FibroGen founder Neff dies suddenly as drug he championed racks up milestones

FibroGen founder and CEO Thomas Neff passed away over the weekend. (FibroGen)

After founding FibroGen in 1993 and leading the company for 26 years, chairman and CEO Thomas B. Neff passed away over the weekend unexpectedly. His death comes as FibroGen nears the critical U.S. and European filings for its Astellas- and AstraZeneca-partnered oral anemia med roxadustat, which recently won its second approval in China. 

Thomas Neff

With Neff’s death, FibroGen has appointed 9-year board member James Schoeneck as its interim CEO. The company is seeking a “world-class” replacement to take the helm. 

Neff “leaves a legacy of innovation and dedication that has been rarely matched in this industry,” FibroGen’s board said in a statement. He founded the company in 1993 and his work led to the development of roxadustat and pamrevlumab, which is in testing for fibrosis and associated diseases. 

Free Webinar

What could you do with real-time supply chain information at your fingertips?

Interested in complete supply chain real-time data visibility? Unlock productivity with digital workflows, manage plants inventory with real-time supply chain information and enable faster decision-making with data visualization with pci | bridge. Register today!

“The board of directors, management team, and employees, deeply mourn his passing, and extend our heartfelt sympathy and condolences to his family,” the statement added. 

Monday’s sad news comes right on the heels of roxadustat’s second approval in China for anemia patients not on dialysis. The drug won an approval there last December for anemia in dialysis patients, its first in the world.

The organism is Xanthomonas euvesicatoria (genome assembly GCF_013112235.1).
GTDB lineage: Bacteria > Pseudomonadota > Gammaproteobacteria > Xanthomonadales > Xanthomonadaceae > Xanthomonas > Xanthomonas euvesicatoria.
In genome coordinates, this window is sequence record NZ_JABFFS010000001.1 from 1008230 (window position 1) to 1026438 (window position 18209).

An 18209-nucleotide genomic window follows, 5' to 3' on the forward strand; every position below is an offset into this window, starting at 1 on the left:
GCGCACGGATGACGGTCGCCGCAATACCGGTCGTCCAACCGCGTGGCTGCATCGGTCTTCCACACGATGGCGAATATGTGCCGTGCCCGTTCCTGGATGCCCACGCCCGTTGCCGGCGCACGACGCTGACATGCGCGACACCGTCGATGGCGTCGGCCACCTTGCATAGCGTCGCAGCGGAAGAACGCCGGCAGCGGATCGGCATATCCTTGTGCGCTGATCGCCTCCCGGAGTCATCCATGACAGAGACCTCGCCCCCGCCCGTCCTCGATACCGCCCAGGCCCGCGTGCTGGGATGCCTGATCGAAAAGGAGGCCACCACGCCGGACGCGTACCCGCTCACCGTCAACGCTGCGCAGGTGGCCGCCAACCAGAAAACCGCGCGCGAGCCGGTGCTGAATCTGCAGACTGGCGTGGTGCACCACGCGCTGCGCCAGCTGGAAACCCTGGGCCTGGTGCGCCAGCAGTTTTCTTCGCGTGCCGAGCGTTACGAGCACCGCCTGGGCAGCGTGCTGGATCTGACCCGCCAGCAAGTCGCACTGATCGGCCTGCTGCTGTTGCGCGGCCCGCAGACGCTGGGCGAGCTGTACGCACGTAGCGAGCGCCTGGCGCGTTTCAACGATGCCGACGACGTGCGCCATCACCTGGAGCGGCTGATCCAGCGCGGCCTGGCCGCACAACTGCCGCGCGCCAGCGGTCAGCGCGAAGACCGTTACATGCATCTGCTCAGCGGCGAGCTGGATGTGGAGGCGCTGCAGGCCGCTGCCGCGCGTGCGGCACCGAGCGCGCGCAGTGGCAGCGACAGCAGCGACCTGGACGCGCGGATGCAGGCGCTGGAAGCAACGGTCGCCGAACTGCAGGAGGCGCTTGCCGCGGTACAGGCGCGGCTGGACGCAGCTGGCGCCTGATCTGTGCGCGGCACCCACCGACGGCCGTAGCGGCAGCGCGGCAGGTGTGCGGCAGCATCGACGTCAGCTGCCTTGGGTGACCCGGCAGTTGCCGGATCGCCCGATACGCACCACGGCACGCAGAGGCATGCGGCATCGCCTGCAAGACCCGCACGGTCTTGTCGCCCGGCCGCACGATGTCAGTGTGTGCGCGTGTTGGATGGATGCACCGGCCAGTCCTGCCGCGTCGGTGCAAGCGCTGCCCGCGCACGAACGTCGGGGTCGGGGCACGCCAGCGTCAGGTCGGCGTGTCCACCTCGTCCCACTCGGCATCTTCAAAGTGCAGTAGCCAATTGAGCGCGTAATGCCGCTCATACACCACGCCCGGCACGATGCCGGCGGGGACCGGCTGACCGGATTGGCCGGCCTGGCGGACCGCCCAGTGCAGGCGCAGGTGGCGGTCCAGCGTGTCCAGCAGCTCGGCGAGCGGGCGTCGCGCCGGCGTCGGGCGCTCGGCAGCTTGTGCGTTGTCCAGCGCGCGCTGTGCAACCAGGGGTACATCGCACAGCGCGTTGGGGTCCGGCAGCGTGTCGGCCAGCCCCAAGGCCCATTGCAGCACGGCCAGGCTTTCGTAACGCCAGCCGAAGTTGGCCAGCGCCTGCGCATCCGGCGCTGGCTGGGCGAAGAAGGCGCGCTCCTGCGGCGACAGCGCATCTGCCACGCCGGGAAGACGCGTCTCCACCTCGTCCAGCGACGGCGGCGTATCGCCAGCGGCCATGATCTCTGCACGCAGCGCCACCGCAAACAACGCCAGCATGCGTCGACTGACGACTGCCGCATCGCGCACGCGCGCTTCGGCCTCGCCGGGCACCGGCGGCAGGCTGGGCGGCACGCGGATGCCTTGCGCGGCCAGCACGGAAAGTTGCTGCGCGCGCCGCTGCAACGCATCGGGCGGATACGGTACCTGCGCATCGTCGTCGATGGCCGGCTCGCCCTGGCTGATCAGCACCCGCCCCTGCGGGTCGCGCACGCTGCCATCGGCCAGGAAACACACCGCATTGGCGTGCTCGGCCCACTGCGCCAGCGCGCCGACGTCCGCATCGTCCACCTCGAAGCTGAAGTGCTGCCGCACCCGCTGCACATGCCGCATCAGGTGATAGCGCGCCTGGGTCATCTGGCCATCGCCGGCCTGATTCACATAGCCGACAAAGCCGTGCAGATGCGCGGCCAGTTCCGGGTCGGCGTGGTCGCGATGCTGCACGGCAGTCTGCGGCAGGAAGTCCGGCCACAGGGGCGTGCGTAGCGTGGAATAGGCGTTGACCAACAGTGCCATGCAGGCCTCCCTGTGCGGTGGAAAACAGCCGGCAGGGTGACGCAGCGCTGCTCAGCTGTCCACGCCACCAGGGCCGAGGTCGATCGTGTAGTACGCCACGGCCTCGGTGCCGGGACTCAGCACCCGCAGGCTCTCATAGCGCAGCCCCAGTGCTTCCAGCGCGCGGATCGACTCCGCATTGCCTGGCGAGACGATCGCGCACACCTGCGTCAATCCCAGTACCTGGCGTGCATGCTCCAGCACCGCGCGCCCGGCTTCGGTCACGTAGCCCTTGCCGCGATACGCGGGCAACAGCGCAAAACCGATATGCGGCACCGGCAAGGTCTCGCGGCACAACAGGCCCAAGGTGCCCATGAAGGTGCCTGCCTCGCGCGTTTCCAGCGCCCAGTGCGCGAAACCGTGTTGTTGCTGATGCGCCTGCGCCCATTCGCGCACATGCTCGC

RELATED: AstraZeneca and FibroGen's roxadustat, not yet filed in U.S., nabs 2nd anemia nod in China 

Roxadustat is pressing toward new drug applications in U.S. and Europe, and it's under review in Japan. Astellas has rights to the drug in Japan, Europe and various countries, while AZ has rights in the U.S. and all markets that Astellas didn’t license.  

Aside from roxadustat, FibroGen’s pamrevlumab is in phase 3 testing to treat idiopathic pulmonary fibrosis and pancreatic cancer and phase 2 testing in Duchenne muscular dystrophy. 

“Tom founded FibroGen with the vision to treat fibrosis at a time when there was no hope for this disease category and his commitment to these patients never wavered, nor did his passion for scientific innovation and discovery,” the company’s statement said. “He led this company for 25 years and established a company culture and a management team equally driven to support this passion.” 

In Schoeneck, FibroGen has an experienced pharmaceutical executive serving in the interim, the company said in a statement. He was previously CEO at Depomed and served as a VP of immunology at Centocor—now Janssen. The company aims to advance its drug programs “without interruption.”  

RELATED: The top 10 drug launches of 2019 - 5. Roxadustat 

The company’s lead independent director, Tom Kearns, said in a statement that as FibroGen pushes roxadustat forward, the company is “fortunate to be partnered with AstraZeneca and Astellas, who provide strong and comprehensive support.” 

“We are committed to honoring Tom’s vision and dedication to bringing innovative therapies to patients in need,” Kearns added. 

Roxadustat is anticipated to be among the biggest drug launches in pharma this year, carrying a 2024 sales estimate of $1.88 billion. 

Suggested Articles

Implementing data integration strategy in your commercialization breaks down traditional healthcare silos and improves patient outcomes.

Roche and Blueprint's RET inhibitor Gavreto has won FDA go-ahead to treat certain types of thyroid cancer, leveling the field with Lilly's Retevmo.

CDMO Sterling Pharma Solutions is plotting a buyout of a U.K.-based antibody-drug conjugate specialist in a new bid at the next-gen cancer fighters.